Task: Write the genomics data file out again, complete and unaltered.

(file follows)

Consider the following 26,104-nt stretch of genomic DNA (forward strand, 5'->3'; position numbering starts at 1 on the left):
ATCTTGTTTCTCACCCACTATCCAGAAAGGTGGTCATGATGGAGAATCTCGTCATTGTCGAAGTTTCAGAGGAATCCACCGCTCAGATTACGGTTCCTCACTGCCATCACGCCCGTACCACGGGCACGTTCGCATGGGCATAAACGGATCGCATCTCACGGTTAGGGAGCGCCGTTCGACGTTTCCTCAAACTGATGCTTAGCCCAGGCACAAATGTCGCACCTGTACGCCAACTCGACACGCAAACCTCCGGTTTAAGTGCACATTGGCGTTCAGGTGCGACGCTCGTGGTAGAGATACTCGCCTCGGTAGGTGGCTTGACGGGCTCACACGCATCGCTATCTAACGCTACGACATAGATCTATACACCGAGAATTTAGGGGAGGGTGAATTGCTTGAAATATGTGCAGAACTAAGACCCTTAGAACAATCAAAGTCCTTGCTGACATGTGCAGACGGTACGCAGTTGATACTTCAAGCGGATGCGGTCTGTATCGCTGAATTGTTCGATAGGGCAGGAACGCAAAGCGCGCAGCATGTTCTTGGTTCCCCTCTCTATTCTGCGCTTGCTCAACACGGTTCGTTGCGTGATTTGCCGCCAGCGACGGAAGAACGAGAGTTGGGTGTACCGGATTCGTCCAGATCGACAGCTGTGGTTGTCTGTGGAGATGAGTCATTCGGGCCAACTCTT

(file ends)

Consider the following 26,104-nt stretch of genomic DNA (forward strand, 5'->3'; position numbering starts at 1 on the left):
ATCTTGTTTCTCACCCACTATCCAGAAAGGTGGTCATGATGGAGAATCTCGTCATTGTCGAAGTTTCAGAGGAATCCACCGCTCAGATTACGGTTCCTCACTGCCATCACGCCCGTACCACGGGCACGTTCGCATGGGCATAAACGGATCGCATCTCACGGTTAGGGAGCGCCGTTCGACGTTTCCTCAAACTGATGCTTAGCCCAGGCACAAATGTCGCACCTGTACGCCAACTCGACACGCAAACCTCCGGTTTAAGTGCACATTGGCGTTCAGGTGCGACGCTCGTGGTAGAGATACTCGCCTCGGTAGGTGGCTTGACGGGCTCACACGCATCGCTATCTAACGCTACGACATAGATCTATACACCGAGAATTTAGGGGAGGGTGAATTGCTTGAAATATGTGCAGAACTAAGACCCTTAGAACAATCAAAGTCCTTGCTGACATGTGCAGACGGTACGCAGTTGATACTTCAAGCGGATGCGGTCTGTATCGCTGAATTGTTCGATAGGGCAGGAACGCAAAGCGCGCAGCATGTTCTTGGTTCCCCTCTCTATTCTGCGCTTGCTCAACACGGTTCGTTGCGTGATTTGCCGCCAGCGACGGAAGAACGAGAGTTGGGTGTACCGGATTCGTCCAGATCGACAGCTGTGGTTGTCTGTGGAGATGAGTCATTCGGGCCAACTCTT